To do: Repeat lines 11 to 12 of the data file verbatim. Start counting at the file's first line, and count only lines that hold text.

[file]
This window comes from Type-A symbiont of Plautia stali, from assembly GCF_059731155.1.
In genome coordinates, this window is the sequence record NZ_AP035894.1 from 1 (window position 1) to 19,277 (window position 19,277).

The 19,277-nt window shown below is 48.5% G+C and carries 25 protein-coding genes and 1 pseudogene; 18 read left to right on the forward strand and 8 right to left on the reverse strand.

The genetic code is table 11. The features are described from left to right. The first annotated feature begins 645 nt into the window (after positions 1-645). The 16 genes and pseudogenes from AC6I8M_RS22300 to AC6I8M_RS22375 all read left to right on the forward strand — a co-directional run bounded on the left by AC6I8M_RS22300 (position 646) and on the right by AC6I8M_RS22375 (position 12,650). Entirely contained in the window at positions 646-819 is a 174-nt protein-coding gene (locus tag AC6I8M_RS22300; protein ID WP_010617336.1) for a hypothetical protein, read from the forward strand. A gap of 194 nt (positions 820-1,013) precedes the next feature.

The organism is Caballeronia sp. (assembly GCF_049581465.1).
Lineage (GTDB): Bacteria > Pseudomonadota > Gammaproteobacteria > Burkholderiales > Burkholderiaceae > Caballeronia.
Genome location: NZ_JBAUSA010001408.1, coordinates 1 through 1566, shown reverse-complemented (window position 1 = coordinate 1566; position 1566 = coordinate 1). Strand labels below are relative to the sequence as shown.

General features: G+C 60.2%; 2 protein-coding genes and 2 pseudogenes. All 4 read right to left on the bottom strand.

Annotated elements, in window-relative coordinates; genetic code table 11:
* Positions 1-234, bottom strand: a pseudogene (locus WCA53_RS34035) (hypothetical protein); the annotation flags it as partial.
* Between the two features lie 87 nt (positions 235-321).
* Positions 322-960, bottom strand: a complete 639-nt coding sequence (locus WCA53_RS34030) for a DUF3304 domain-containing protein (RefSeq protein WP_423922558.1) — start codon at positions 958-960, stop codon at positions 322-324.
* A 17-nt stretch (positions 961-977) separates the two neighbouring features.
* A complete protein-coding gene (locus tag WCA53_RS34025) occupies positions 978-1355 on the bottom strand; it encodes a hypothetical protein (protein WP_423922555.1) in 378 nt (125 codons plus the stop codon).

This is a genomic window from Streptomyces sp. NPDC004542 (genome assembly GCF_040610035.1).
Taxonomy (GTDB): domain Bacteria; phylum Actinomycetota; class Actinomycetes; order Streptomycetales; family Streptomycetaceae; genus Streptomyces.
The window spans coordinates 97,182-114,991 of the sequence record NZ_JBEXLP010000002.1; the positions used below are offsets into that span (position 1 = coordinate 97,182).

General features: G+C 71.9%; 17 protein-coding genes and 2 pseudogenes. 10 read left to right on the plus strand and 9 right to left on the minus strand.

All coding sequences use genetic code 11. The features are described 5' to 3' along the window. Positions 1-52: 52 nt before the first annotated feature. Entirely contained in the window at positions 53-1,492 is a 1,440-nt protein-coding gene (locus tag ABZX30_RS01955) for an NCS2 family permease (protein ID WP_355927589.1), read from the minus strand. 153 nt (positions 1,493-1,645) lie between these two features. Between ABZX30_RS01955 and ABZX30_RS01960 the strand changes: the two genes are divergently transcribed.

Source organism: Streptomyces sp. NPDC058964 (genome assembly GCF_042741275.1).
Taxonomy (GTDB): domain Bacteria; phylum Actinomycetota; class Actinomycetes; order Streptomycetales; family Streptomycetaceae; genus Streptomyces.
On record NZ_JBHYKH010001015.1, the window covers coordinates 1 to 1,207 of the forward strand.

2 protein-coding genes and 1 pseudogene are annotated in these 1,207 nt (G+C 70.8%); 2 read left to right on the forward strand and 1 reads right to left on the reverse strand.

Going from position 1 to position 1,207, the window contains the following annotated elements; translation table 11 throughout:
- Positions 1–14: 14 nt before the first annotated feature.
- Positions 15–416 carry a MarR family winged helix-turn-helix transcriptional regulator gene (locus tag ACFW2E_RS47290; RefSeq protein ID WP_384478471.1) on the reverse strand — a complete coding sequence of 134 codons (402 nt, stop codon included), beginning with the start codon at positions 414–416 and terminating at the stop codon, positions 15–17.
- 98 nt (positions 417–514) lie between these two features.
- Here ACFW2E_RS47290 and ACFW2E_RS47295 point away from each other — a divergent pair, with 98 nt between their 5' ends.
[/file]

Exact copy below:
* Between the two features lie 87 nt (positions 235-321).
* Positions 322-960, bottom strand: a complete 639-nt coding sequence (locus WCA53_RS34030) for a DUF3304 domain-containing protein (RefSeq protein WP_423922558.1) — start codon at positions 958-960, stop codon at positions 322-324.